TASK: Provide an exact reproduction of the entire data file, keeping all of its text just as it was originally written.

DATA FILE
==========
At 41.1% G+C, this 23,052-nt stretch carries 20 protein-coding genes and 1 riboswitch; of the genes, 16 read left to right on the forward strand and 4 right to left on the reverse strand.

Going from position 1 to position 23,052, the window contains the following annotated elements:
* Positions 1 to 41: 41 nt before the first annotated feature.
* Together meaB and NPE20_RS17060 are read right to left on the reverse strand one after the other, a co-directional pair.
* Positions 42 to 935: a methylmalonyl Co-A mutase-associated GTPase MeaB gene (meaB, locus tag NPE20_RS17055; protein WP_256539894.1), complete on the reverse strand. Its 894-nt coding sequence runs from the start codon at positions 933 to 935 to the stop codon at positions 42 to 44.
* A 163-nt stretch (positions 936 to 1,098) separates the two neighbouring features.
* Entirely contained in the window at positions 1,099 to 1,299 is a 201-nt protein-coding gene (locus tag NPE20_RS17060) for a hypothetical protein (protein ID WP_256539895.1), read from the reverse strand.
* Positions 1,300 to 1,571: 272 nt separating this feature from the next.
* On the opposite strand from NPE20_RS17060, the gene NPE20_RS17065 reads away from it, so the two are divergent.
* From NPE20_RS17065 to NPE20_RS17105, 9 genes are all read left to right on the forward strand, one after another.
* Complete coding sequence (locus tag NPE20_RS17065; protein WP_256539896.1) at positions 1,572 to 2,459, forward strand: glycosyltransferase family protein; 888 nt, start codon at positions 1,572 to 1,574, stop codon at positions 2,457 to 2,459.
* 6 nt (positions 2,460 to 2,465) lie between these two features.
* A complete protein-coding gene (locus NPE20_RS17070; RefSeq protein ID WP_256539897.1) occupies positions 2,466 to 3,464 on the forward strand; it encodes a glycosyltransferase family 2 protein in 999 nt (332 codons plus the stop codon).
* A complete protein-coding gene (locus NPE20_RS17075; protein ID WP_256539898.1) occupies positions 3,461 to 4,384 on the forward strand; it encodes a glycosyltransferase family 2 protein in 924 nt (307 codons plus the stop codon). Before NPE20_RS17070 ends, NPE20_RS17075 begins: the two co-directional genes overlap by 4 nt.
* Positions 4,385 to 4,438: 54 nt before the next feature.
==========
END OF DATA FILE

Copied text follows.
At 41.1% G+C, this 23,052-nt stretch carries 20 protein-coding genes and 1 riboswitch; of the genes, 16 read left to right on the forward strand and 4 right to left on the reverse strand.

Going from position 1 to position 23,052, the window contains the following annotated elements:
* Positions 1 to 41: 41 nt before the first annotated feature.
* Together meaB and NPE20_RS17060 are read right to left on the reverse strand one after the other, a co-directional pair.
* Positions 42 to 935: a methylmalonyl Co-A mutase-associated GTPase MeaB gene (meaB, locus tag NPE20_RS17055; protein WP_256539894.1), complete on the reverse strand. Its 894-nt coding sequence runs from the start codon at positions 933 to 935 to the stop codon at positions 42 to 44.
* A 163-nt stretch (positions 936 to 1,098) separates the two neighbouring features.
* Entirely contained in the window at positions 1,099 to 1,299 is a 201-nt protein-coding gene (locus tag NPE20_RS17060) for a hypothetical protein (protein ID WP_256539895.1), read from the reverse strand.
* Positions 1,300 to 1,571: 272 nt separating this feature from the next.
* On the opposite strand from NPE20_RS17060, the gene NPE20_RS17065 reads away from it, so the two are divergent.
* From NPE20_RS17065 to NPE20_RS17105, 9 genes are all read left to right on the forward strand, one after another.
* Complete coding sequence (locus tag NPE20_RS17065; protein WP_256539896.1) at positions 1,572 to 2,459, forward strand: glycosyltransferase family protein; 888 nt, start codon at positions 1,572 to 1,574, stop codon at positions 2,457 to 2,459.
* 6 nt (positions 2,460 to 2,465) lie between these two features.
* A complete protein-coding gene (locus NPE20_RS17070; RefSeq protein ID WP_256539897.1) occupies positions 2,466 to 3,464 on the forward strand; it encodes a glycosyltransferase family 2 protein in 999 nt (332 codons plus the stop codon).
* A complete protein-coding gene (locus NPE20_RS17075; protein ID WP_256539898.1) occupies positions 3,461 to 4,384 on the forward strand; it encodes a glycosyltransferase family 2 protein in 924 nt (307 codons plus the stop codon). Before NPE20_RS17070 ends, NPE20_RS17075 begins: the two co-directional genes overlap by 4 nt.
* Positions 4,385 to 4,438: 54 nt before the next feature.